"Why Were They There in The First Place?"
The George Floyd homicide has spawned a long-overdue discussion of what needs fixing in law enforcement. The decision of when and how to dispatch patrol officers is critical and has proven itself to be the trigger of a chain of events that all too often can lead to a tragic outcome. Police policies and the training provided to dispatchers are critical components in ensuring the equal application of the law.
The dispatching function has not been given the attention it deserves. In Minneapolis, the dispatcher deployed four officers in response to a merchant’s report of a customer making a purchase with a suspect twenty-dollar bill and that the customer was still parked outside the premises.
The Minneapolis Police Department’s response has a historical context — and that context has to do with the fact that American police forces, in many cases, were formed by White civic leaders in the late 19th century in order to control the newly freed Black population. As John Oliver and other pundits have discussed in recent weeks, the very structure of policing in this country was born out of the emancipation of slaves and the anxieties of both Northern and Southern White people.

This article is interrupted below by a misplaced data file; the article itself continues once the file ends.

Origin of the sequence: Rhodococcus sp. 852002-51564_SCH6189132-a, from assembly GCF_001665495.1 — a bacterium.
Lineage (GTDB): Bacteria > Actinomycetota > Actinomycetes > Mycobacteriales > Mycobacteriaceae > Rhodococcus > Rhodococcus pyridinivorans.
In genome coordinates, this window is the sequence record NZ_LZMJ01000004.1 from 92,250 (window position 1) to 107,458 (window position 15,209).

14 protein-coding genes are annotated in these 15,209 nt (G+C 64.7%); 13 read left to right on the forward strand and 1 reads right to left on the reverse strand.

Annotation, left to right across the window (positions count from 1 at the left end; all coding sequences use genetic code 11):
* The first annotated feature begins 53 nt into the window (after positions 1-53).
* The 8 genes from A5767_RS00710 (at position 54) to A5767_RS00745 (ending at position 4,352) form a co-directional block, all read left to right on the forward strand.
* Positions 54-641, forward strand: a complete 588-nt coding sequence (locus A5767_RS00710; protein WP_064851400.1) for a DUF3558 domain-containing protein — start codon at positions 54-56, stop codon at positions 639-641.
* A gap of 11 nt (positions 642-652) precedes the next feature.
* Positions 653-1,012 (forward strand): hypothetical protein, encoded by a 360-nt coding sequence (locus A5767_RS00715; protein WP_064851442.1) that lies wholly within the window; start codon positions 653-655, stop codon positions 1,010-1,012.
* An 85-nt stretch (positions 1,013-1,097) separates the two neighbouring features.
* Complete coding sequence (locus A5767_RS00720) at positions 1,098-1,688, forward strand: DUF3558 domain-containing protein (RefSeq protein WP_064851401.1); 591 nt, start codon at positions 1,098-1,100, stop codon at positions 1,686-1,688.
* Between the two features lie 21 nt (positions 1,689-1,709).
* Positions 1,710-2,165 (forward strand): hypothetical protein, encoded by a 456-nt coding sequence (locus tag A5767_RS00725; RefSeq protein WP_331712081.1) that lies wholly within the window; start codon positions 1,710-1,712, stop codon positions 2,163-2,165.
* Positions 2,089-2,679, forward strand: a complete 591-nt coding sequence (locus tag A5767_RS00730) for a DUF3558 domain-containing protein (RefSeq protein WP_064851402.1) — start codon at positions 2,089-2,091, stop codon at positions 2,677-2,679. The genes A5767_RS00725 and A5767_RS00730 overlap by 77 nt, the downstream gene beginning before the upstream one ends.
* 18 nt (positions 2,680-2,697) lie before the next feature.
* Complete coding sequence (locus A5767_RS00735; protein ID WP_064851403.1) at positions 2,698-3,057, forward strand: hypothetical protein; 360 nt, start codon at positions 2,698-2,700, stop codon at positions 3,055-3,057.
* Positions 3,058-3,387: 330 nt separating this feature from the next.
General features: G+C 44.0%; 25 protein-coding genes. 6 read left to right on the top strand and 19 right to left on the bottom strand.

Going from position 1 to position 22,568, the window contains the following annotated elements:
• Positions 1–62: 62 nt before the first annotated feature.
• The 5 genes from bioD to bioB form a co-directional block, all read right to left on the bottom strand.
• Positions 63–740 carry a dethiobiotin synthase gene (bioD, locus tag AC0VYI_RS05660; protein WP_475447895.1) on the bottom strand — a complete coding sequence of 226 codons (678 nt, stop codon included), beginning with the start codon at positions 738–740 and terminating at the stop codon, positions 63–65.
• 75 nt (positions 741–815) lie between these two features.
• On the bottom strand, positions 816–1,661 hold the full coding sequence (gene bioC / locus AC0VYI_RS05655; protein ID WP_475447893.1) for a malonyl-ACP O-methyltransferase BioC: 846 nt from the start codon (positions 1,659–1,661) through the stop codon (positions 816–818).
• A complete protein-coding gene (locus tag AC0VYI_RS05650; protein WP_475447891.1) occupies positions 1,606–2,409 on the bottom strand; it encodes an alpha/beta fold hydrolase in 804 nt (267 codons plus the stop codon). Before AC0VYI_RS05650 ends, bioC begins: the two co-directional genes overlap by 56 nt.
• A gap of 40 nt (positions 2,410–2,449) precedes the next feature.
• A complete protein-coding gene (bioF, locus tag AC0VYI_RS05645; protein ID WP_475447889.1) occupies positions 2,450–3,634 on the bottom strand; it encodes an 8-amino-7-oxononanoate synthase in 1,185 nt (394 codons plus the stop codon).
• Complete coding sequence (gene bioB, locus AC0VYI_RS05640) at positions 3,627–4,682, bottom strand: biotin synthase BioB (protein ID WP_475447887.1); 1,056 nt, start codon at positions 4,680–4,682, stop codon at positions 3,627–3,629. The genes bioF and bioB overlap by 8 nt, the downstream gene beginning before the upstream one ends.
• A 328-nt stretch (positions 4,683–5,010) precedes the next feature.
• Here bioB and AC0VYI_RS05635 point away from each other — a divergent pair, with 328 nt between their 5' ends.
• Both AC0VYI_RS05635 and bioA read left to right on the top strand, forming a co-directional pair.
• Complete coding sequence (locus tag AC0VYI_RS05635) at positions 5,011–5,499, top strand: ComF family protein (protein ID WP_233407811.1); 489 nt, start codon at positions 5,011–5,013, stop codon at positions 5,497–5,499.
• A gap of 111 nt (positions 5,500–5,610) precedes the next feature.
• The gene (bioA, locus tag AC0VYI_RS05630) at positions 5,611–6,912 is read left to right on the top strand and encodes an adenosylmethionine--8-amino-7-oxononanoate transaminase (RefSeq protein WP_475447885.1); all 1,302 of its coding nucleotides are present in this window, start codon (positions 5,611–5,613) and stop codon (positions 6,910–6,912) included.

The institution of slavery survived and spread in the 17th and 18th centuries because it was defended by Whites whether or not they owned slaves themselves. Maintaining control of the slave population was considered a civic obligation. Every white person had the right to question and detain any Black person whom they viewed as suspicious. The traditions most extreme manifestation was the lynching and extrajudicial killing of thousands of African Americans by civilian mobs. These atrocities continued well into the twentieth century.
Antebellum-style community policing exists today in the customary unquestioning police response to complaints of suspicious Black men or boys. The rationale for the use of force by police officers in confronting Black men and boys is often a 911 call reporting suspicious behavior. These 911 callers are often bystanders who are not reporting personal knowledge of a crime being committed. Dispatchers universally do not take into consideration that the caller may have a racial animus and is interpreting African-American behavior through a racial prism. A case in point is Oakland’s notorious Barbecue Becky incident. She retaliates by calling 911 and falsely accusing an African American family of assault in retaliation for refusing to stop barbecuing in a public park. More recently, the Central Park African American bird watcher’s incident in which another White woman, irritated by a request to leash her dog, called 911 and played the victim in an effort to provoke an aggressive police response (see also SF's "Black Birders").